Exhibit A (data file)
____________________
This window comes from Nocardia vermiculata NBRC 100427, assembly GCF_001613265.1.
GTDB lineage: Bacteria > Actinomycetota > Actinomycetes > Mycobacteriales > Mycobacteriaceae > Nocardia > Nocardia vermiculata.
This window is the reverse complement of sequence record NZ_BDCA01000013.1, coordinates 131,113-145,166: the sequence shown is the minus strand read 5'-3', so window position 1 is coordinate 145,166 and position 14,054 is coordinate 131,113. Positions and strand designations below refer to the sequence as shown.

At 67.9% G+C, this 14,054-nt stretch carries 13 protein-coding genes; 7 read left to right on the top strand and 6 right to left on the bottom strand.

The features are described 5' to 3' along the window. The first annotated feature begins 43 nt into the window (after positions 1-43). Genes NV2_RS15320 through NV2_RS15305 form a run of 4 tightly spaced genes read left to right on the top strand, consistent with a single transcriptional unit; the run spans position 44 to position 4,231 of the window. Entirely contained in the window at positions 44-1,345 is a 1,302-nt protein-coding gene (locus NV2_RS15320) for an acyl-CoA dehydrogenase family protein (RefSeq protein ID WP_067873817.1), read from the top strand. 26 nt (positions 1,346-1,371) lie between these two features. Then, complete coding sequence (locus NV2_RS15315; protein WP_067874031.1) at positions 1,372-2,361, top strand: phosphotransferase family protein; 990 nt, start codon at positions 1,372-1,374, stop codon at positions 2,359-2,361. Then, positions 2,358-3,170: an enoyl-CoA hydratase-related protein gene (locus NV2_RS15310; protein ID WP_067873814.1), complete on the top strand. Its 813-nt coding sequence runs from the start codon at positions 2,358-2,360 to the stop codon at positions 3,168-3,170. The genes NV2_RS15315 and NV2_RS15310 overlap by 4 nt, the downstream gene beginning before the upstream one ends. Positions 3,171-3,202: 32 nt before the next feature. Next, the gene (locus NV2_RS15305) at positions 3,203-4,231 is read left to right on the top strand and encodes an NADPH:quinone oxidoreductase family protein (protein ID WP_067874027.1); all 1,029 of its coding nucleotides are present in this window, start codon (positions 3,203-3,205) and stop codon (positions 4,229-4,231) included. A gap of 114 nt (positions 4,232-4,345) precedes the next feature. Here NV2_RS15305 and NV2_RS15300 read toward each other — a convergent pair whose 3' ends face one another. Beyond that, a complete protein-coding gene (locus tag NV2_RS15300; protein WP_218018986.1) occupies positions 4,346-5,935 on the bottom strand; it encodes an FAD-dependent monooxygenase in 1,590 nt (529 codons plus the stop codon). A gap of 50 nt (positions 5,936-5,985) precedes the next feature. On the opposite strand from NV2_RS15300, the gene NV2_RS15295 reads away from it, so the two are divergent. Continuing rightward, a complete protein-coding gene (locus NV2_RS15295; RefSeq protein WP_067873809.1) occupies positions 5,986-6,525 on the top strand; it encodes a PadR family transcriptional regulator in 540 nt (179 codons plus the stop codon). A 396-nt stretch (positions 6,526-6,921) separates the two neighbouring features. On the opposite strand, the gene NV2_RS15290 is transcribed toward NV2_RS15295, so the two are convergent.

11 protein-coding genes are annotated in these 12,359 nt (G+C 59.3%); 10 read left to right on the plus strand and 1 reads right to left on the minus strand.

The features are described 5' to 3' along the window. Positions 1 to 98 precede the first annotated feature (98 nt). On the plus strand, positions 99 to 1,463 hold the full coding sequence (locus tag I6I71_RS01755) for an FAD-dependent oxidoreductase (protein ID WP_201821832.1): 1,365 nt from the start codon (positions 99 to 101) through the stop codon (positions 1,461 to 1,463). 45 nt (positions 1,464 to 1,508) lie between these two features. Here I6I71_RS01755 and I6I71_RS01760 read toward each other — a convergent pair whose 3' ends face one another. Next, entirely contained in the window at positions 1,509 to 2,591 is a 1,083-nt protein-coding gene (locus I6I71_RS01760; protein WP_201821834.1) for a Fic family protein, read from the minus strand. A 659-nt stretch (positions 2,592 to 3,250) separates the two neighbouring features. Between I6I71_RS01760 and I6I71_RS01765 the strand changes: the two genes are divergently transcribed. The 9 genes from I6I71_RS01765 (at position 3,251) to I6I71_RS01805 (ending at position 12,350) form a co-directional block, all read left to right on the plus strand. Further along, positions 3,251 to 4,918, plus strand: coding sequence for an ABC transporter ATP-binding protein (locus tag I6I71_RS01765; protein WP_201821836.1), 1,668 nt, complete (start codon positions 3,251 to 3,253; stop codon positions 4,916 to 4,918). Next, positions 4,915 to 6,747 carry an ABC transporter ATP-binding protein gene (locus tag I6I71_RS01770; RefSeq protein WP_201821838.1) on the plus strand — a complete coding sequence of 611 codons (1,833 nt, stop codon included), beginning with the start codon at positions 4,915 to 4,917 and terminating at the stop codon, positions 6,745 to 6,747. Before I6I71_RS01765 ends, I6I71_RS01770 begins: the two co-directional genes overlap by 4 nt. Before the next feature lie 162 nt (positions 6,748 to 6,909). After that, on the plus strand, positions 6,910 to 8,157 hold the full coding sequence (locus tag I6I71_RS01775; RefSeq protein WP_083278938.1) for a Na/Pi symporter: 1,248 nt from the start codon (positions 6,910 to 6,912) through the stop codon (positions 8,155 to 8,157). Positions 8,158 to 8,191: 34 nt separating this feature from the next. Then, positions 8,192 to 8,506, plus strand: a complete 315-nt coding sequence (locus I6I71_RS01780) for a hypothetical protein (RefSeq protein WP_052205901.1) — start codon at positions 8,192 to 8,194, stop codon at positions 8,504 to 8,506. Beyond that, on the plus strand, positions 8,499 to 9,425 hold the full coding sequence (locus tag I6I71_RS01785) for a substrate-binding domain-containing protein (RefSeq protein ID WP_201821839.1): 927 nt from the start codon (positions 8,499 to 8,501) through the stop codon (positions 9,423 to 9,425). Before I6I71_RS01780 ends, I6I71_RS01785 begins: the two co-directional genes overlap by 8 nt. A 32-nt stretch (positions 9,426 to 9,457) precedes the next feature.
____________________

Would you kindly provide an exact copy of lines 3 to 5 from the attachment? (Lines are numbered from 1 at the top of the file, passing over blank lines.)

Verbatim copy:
This window is the reverse complement of sequence record NZ_BDCA01000013.1, coordinates 131,113-145,166: the sequence shown is the minus strand read 5'-3', so window position 1 is coordinate 145,166 and position 14,054 is coordinate 131,113. Positions and strand designations below refer to the sequence as shown.

At 67.9% G+C, this 14,054-nt stretch carries 13 protein-coding genes; 7 read left to right on the top strand and 6 right to left on the bottom strand.

The features are described 5' to 3' along the window. The first annotated feature begins 43 nt into the window (after positions 1-43). Genes NV2_RS15320 through NV2_RS15305 form a run of 4 tightly spaced genes read left to right on the top strand, consistent with a single transcriptional unit; the run spans position 44 to position 4,231 of the window. Entirely contained in the window at positions 44-1,345 is a 1,302-nt protein-coding gene (locus NV2_RS15320) for an acyl-CoA dehydrogenase family protein (RefSeq protein ID WP_067873817.1), read from the top strand. 26 nt (positions 1,346-1,371) lie between these two features. Then, complete coding sequence (locus NV2_RS15315; protein WP_067874031.1) at positions 1,372-2,361, top strand: phosphotransferase family protein; 990 nt, start codon at positions 1,372-1,374, stop codon at positions 2,359-2,361. Then, positions 2,358-3,170: an enoyl-CoA hydratase-related protein gene (locus NV2_RS15310; protein ID WP_067873814.1), complete on the top strand. Its 813-nt coding sequence runs from the start codon at positions 2,358-2,360 to the stop codon at positions 3,168-3,170. The genes NV2_RS15315 and NV2_RS15310 overlap by 4 nt, the downstream gene beginning before the upstream one ends. Positions 3,171-3,202: 32 nt before the next feature. Next, the gene (locus NV2_RS15305) at positions 3,203-4,231 is read left to right on the top strand and encodes an NADPH:quinone oxidoreductase family protein (protein ID WP_067874027.1); all 1,029 of its coding nucleotides are present in this window, start codon (positions 3,203-3,205) and stop codon (positions 4,229-4,231) included. A gap of 114 nt (positions 4,232-4,345) precedes the next feature. Here NV2_RS15305 and NV2_RS15300 read toward each other — a convergent pair whose 3' ends face one another. Beyond that, a complete protein-coding gene (locus tag NV2_RS15300; protein WP_218018986.1) occupies positions 4,346-5,935 on the bottom strand; it encodes an FAD-dependent monooxygenase in 1,590 nt (529 codons plus the stop codon). A gap of 50 nt (positions 5,936-5,985) precedes the next feature. On the opposite strand from NV2_RS15300, the gene NV2_RS15295 reads away from it, so the two are divergent. Continuing rightward, a complete protein-coding gene (locus NV2_RS15295; RefSeq protein WP_067873809.1) occupies positions 5,986-6,525 on the top strand; it encodes a PadR family transcriptional regulator in 540 nt (179 codons plus the stop codon). A 396-nt stretch (positions 6,526-6,921) separates the two neighbouring features. On the opposite strand, the gene NV2_RS15290 is transcribed toward NV2_RS15295, so the two are convergent.